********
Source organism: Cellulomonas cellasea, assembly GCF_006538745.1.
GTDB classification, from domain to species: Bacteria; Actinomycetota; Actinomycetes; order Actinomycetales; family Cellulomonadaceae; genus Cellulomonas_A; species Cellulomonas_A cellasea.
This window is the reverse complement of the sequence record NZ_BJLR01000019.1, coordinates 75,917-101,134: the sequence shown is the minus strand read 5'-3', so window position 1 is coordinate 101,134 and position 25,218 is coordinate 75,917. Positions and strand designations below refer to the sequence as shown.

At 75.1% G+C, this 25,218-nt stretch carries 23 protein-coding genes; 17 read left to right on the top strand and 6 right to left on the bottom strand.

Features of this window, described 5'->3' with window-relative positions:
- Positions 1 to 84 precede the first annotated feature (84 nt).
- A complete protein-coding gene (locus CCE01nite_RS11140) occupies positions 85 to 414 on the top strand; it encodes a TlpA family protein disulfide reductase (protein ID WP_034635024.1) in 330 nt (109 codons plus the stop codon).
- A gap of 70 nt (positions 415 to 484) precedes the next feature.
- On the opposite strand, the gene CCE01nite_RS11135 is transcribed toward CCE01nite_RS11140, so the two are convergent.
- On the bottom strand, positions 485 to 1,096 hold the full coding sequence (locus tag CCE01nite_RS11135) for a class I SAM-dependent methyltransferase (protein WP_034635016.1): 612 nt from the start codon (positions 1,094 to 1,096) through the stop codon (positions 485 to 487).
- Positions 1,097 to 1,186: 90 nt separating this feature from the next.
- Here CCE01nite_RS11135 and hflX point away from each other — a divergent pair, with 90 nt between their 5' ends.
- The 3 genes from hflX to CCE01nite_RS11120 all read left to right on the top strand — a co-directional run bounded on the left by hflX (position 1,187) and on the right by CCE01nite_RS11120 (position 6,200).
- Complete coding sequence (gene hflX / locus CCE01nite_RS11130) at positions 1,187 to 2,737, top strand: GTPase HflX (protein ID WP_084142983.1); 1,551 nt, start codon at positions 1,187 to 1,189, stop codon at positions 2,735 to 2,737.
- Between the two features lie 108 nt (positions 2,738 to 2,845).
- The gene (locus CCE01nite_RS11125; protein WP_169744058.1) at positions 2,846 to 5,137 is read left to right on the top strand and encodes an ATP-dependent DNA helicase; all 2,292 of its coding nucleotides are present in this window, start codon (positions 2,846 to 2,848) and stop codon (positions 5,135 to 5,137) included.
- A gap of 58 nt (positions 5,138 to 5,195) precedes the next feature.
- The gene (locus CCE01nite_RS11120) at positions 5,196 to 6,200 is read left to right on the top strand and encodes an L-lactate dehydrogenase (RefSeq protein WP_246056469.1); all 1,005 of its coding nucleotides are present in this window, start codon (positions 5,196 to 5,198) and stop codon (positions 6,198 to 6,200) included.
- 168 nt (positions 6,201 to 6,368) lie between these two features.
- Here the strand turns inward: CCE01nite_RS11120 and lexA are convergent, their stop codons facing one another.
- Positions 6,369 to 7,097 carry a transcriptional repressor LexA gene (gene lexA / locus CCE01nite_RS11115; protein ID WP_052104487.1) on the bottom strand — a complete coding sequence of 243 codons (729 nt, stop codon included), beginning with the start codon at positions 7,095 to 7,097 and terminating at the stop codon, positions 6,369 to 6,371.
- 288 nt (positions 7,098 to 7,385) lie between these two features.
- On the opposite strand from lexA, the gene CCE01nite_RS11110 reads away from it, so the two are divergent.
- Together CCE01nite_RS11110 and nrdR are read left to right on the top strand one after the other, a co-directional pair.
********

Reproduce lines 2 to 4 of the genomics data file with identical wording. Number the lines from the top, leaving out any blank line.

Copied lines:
GTDB classification, from domain to species: Bacteria; Actinomycetota; Actinomycetes; order Actinomycetales; family Cellulomonadaceae; genus Cellulomonas_A; species Cellulomonas_A cellasea.
This window is the reverse complement of the sequence record NZ_BJLR01000019.1, coordinates 75,917-101,134: the sequence shown is the minus strand read 5'-3', so window position 1 is coordinate 101,134 and position 25,218 is coordinate 75,917. Positions and strand designations below refer to the sequence as shown.

At 75.1% G+C, this 25,218-nt stretch carries 23 protein-coding genes; 17 read left to right on the top strand and 6 right to left on the bottom strand.